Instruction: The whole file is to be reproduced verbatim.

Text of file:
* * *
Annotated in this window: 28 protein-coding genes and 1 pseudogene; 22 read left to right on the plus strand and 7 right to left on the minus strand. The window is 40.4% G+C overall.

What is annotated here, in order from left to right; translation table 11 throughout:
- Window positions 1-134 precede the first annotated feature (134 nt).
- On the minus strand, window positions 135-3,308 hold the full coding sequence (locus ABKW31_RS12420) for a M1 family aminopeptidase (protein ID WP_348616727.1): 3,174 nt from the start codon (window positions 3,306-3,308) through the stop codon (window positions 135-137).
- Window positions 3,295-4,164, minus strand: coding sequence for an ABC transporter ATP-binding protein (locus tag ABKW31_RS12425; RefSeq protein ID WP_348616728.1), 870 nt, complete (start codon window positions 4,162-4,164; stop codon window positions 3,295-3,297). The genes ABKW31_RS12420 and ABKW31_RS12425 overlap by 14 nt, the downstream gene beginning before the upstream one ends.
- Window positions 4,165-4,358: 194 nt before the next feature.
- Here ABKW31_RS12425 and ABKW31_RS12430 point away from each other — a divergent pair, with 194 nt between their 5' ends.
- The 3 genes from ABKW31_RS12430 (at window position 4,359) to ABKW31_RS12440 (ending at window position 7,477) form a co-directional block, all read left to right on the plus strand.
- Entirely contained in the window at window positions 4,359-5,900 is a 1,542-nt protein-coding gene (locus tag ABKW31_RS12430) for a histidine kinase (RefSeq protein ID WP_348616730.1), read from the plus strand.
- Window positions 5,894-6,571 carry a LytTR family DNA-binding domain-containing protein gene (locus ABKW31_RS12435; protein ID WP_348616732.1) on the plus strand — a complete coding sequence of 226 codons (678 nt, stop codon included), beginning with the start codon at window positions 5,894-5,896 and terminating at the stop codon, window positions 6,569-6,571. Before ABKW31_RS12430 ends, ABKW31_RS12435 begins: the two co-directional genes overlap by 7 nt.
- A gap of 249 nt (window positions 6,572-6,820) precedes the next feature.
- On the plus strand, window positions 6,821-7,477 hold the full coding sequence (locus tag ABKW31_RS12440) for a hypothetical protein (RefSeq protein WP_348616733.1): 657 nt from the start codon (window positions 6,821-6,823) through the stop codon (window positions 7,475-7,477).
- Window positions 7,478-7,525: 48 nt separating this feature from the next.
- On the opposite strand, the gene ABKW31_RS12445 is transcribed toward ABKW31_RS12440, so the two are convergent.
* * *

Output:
Annotated in this window: 28 protein-coding genes and 1 pseudogene; 22 read left to right on the plus strand and 7 right to left on the minus strand. The window is 40.4% G+C overall.

What is annotated here, in order from left to right; translation table 11 throughout:
- Window positions 1-134 precede the first annotated feature (134 nt).
- On the minus strand, window positions 135-3,308 hold the full coding sequence (locus ABKW31_RS12420) for a M1 family aminopeptidase (protein ID WP_348616727.1): 3,174 nt from the start codon (window positions 3,306-3,308) through the stop codon (window positions 135-137).
- Window positions 3,295-4,164, minus strand: coding sequence for an ABC transporter ATP-binding protein (locus tag ABKW31_RS12425; RefSeq protein ID WP_348616728.1), 870 nt, complete (start codon window positions 4,162-4,164; stop codon window positions 3,295-3,297). The genes ABKW31_RS12420 and ABKW31_RS12425 overlap by 14 nt, the downstream gene beginning before the upstream one ends.
- Window positions 4,165-4,358: 194 nt before the next feature.
- Here ABKW31_RS12425 and ABKW31_RS12430 point away from each other — a divergent pair, with 194 nt between their 5' ends.
- The 3 genes from ABKW31_RS12430 (at window position 4,359) to ABKW31_RS12440 (ending at window position 7,477) form a co-directional block, all read left to right on the plus strand.
- Entirely contained in the window at window positions 4,359-5,900 is a 1,542-nt protein-coding gene (locus tag ABKW31_RS12430) for a histidine kinase (RefSeq protein ID WP_348616730.1), read from the plus strand.
- Window positions 5,894-6,571 carry a LytTR family DNA-binding domain-containing protein gene (locus ABKW31_RS12435; protein ID WP_348616732.1) on the plus strand — a complete coding sequence of 226 codons (678 nt, stop codon included), beginning with the start codon at window positions 5,894-5,896 and terminating at the stop codon, window positions 6,569-6,571. Before ABKW31_RS12430 ends, ABKW31_RS12435 begins: the two co-directional genes overlap by 7 nt.
- A gap of 249 nt (window positions 6,572-6,820) precedes the next feature.
- On the plus strand, window positions 6,821-7,477 hold the full coding sequence (locus tag ABKW31_RS12440) for a hypothetical protein (RefSeq protein WP_348616733.1): 657 nt from the start codon (window positions 6,821-6,823) through the stop codon (window positions 7,475-7,477).
- Window positions 7,478-7,525: 48 nt separating this feature from the next.
- On the opposite strand, the gene ABKW31_RS12445 is transcribed toward ABKW31_RS12440, so the two are convergent.